What to do: If the water is coming from a plumbing problem (that is, if it's not teeming outside), shut off the main right away-unless you have to swim to it. Newer houses typically have electrical wiring at least a foot off the ground, but if your heating plant is old, its electrical feed may be just inches off grade. The water could be electrified even if it's only ankle deep. Call an electrician or the utility to cut power to the building. If it's a burst pipe, call a plumber. If it's a rainstorm, sit tight and wait for the water level to drop before attempting a cleanup.
How to keep this from happening to you: You can't do much to prevent pipes from bursting, other than never letting them freeze. But you can protect your basement from rain-induced flooding. "Make sure your yard slopes away from the house and that your gutters are working properly," says Clark Campbell, the owner of an Atlanta basement-waterproofing company and president of the National Association of Waterproofers. If the problem is persistent, you may need to plug foundation cracks with epoxy or install a sump pump in the basement floor.
Photo: Mark HooperMORE: HOW TO DRY OUT A WET BASEMENT
PROBLEM #2: You Dropped Your Cell Phone in the Toilet
What To Do: Those fireplace tongs might come in handy for this problem, too-otherwise, you're just going to have to reach in and go fishing. "Put on your longest pair of rubber gloves and grab it," says TOH plumbing and heating contractor Richard Trethewey. If it gets stuck, a plunger can make the problem worse. "The pipe gets narrower inside the trap, and if the phone gets wedged, it's going to be a bear to get out," Richard says. If all else fails, a plumber may be able to hook it on the end of a snake. Once you've retrieved the phone, remove the battery and SIM card, dry them with a paper towel, and, if it's worth the $100 it will cost you, take the phone to an electronics repair shop, where they can open it up and dry the components inside.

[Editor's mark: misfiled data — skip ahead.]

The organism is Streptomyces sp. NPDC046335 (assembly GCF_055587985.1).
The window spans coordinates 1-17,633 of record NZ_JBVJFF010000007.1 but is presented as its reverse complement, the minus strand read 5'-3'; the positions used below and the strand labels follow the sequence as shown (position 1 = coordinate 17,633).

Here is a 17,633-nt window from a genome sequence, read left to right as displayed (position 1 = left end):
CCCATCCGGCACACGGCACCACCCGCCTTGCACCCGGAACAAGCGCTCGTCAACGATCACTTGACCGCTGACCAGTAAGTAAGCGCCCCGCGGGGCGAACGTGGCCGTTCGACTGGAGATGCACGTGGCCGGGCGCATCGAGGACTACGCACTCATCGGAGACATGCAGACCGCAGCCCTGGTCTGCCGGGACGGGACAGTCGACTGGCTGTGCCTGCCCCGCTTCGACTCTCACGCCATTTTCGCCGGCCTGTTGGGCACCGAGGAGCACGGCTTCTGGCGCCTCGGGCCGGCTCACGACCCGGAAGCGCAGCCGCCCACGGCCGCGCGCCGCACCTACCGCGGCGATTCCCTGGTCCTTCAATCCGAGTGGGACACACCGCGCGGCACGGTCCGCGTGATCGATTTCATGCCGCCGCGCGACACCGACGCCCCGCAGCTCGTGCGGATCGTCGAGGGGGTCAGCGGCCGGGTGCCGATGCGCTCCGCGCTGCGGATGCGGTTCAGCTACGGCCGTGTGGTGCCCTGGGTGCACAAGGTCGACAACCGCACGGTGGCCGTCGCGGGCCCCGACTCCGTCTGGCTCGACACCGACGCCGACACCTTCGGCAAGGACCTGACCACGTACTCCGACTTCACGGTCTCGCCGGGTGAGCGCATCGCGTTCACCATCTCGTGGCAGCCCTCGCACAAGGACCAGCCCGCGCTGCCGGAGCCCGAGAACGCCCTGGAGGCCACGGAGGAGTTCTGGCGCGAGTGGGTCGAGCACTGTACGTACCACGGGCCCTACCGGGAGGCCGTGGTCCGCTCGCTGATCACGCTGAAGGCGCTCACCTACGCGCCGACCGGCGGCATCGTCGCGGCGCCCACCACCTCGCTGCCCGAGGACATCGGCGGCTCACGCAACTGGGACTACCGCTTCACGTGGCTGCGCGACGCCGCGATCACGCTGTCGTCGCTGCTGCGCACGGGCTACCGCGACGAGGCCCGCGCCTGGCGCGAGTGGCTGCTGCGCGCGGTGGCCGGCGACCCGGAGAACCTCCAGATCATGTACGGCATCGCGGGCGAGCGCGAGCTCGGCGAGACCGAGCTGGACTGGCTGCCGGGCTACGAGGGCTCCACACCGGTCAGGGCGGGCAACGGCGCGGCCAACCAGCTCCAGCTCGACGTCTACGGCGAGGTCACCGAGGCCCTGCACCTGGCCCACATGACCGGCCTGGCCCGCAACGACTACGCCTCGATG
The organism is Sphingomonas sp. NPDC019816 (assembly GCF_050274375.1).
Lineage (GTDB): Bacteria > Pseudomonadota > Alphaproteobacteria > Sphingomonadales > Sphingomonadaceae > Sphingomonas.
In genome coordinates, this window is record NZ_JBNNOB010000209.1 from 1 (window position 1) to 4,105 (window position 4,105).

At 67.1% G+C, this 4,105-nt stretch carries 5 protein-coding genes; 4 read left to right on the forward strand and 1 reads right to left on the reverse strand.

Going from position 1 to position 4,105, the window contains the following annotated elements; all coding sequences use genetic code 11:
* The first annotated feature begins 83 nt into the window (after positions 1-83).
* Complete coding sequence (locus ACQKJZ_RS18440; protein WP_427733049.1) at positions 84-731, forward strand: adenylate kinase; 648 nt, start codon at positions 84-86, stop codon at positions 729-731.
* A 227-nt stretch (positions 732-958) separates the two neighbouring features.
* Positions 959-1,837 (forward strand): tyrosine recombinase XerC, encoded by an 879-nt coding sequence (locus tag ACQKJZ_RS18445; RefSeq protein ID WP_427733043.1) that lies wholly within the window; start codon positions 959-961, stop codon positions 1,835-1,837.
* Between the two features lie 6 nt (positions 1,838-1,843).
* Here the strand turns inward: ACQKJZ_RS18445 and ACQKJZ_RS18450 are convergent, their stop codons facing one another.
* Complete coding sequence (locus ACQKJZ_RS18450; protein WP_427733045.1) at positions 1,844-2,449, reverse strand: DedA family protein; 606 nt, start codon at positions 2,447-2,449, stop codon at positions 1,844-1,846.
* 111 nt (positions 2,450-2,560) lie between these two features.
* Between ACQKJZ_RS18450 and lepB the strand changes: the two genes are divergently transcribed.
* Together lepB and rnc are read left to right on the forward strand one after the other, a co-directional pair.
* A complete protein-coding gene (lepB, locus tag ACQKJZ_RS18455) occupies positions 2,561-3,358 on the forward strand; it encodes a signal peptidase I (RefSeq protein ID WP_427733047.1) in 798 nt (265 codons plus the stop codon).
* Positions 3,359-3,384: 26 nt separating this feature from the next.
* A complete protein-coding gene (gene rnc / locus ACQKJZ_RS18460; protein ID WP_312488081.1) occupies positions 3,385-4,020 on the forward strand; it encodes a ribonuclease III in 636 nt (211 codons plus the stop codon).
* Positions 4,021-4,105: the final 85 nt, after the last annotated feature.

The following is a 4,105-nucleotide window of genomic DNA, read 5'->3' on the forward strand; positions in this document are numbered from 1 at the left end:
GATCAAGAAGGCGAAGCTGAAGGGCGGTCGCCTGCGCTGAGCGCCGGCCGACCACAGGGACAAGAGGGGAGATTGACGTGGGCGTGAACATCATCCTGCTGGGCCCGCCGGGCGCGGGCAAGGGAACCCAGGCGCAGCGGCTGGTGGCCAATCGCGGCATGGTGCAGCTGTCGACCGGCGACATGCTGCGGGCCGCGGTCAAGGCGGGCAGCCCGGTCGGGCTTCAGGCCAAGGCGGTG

How to keep this from happening to you: Lest you feel like a fool, nearly a third of the 20 phones fixed each day at Cell Phone Repair, in San Antonio, Texas, are suffering from the ill effects of a spin in the loo, says head technician Noel Flores. His advice: Don't multitask. That way, you won't lose your new iPhone. (Or offend your friends.)
What to do: "Don't try to herd a bird with a broom or tennis racket. It'll just panic and try to hide," says Tom Scollins, a zoologist turned wildlife-control agent in Baltimore. "Instead, turn off the lights and open the windows, drapes, and blinds. It'll feel the air currents and fly toward the light." The same technique works for squirrels and raccoons, if you can corral them in a room and shut the door. If that fails, you'll need to call in a professional wildlife wrangler or your town's animal-control officer.
How to keep this from happening to you: "Prevention is so much cheaper than removal," says Scollins. Chimneys and dryer vents are common entry points, so install chimney caps on the flues and snap-in screens inside dryer-vent openings. To deter burrowing rodents, keep mulch thin around the foundation. And if you've got lots of starlings or sparrows in your yard, remember to shut the screen
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